In some aspects, the methods described herein can include using an array that can ascertain differential expression patterns or copy numbers of one or more genes in samples from normal and affected individuals (see, e.g., Redon et al., Nature 444(7118):444-54 (2006)). For example, arrays of probes to a marker described herein can be used to measure polymorphisms between DNA from a subject having an SSD (e.g., SZ), and control DNA, e.g., DNA obtained from an individual that does not have SZ, SPD, or SD, and has no risk factors for an SSD (e.g., SZ). Since the clones on the array contain sequence tags, their positions on the array are accurately known relative to the genomic sequence. Different hybridization patterns between DNA from an individual afflicted with an SSD (e.g., SZ) and DNA from a normal individual at areas in the array corresponding to markers in human chromosome 4p and/or 22q as described herein, and, optionally, one or more other regions associated with an SSD (e.g., SZ), are indicative of a risk of SZ. Methods for array production, hybridization, and analysis are described, e.g., in Snijders et al., Nat. Genetics 29:263-264 (2001); Klein et al., Proc. Natl. Acad. Sci. USA 96:4494-4499 (1999); Albertson et al., Breast Cancer Research and Treatment 78:289-298 (2003); and Snijders et al., “BAC microarray based comparative genomic hybridization,” in: Zhao et al. (eds), Bacterial Artificial Chromosomes: Methods and Protocols, Methods in Molecular Biology, Humana Press, 2002.

In another aspect, this document provides methods of determining the absence or presence of a haplotype associated with SZ as described herein, using an array described above. The methods can include providing a two dimensional array having a plurality of addresses, each address of the plurality being positionally distinguishable from each other address of the plurality having a unique nucleic acid capture probe, contacting the array with a first sample from a test subject who is suspected of having or being at risk for SZ, and comparing the binding of the first sample with one or more references, e.g., binding of a sample from a subject who is known to have an SSD (e.g., SZ), and/or binding of a sample from a subject who is unaffected, e.g., a control sample from a subject who neither has, nor has any risk factors for an SSD (e.g., SZ). In some embodiments, the methods can include contacting the array with a second sample from a subject who has an SSD (e.g., SZ); and comparing the binding of the first sample with the binding of the second sample. In some embodiments, the methods can include contacting the array with a third sample from a cell or subject that does not have SZ and is not at risk for SZ; and comparing the binding of the first sample with the binding of the third sample. In some embodiments, the second and third samples are from first or second-degree relatives of the test subject. In the case of a nucleic acid hybridization, binding with a capture probe at an address of the plurality, can be detected by any method known in the art, e.g., by detection of a signal generated from a label attached to the nucleic acid.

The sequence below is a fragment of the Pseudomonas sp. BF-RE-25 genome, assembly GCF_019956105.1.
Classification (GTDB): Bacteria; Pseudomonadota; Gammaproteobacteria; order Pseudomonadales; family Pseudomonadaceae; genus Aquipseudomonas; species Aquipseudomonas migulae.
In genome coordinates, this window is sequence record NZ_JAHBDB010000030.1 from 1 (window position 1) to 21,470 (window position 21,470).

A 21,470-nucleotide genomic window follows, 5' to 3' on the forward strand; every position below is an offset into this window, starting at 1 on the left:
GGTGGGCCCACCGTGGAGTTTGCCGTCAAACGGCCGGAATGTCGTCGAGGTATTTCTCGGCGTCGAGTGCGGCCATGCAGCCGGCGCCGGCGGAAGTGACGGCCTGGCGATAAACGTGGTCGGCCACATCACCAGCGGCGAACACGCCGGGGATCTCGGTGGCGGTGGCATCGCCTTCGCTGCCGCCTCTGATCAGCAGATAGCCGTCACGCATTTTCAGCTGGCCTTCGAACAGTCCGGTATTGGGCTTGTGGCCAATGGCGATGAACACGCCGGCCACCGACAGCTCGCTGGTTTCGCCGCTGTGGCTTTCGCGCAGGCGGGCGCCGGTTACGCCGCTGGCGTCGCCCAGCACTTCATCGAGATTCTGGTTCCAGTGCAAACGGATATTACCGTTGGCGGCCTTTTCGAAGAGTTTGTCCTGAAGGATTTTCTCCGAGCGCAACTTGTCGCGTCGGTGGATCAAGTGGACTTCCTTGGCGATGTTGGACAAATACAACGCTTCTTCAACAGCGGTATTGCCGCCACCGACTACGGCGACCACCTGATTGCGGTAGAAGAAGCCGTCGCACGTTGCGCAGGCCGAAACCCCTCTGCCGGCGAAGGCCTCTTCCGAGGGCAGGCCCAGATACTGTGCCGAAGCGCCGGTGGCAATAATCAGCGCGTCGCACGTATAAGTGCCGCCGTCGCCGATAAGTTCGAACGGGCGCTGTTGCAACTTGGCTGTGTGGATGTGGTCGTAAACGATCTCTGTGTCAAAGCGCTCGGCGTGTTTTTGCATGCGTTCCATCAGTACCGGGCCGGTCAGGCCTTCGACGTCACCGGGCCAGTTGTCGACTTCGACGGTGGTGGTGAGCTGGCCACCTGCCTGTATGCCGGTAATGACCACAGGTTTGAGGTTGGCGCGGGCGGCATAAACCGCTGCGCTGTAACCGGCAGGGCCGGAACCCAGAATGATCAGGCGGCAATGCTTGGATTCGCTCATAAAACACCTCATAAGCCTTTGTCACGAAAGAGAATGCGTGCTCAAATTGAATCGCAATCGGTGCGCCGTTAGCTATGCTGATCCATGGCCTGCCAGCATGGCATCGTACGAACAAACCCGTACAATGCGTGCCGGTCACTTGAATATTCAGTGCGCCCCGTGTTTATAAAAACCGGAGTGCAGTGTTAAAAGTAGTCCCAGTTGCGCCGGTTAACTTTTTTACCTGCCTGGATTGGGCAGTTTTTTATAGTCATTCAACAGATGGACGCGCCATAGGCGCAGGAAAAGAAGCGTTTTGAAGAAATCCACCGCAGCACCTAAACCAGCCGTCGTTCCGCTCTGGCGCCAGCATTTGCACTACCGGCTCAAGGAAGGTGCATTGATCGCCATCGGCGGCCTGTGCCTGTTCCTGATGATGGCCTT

Communicating a Diagnosis or Risk Assessment

This document also provides methods and materials to assist medical or research professionals in determining whether or not a subject has or is at risk for developing an SSD (e.g., SZ). Medical professionals can be, for example, doctors, nurses, medical laboratory technologists, and pharmacists. Research professionals can be, for example, principle investigators, research technicians, postdoctoral trainees, and graduate students. A professional can be assisted by (1) determining whether specific polymorphic variants are present in a biological sample from a subject, and (2) communicating information about polymorphic variants to that professional.

After information about specific polymorphic variants is reported, a medical professional can take one or more actions that can affect patient care. For example, a medical professional can record information in the patient's medical record regarding the patient's risk of developing an SSD (e.g., SZ). In some cases, a medical professional can record information regarding risk assessment, or otherwise transform the patient's medical record, to reflect the patient's current medical condition. In some cases, a medical professional can review and evaluate a patient's entire medical record and assess multiple treatment strategies for clinical intervention of a patient's condition.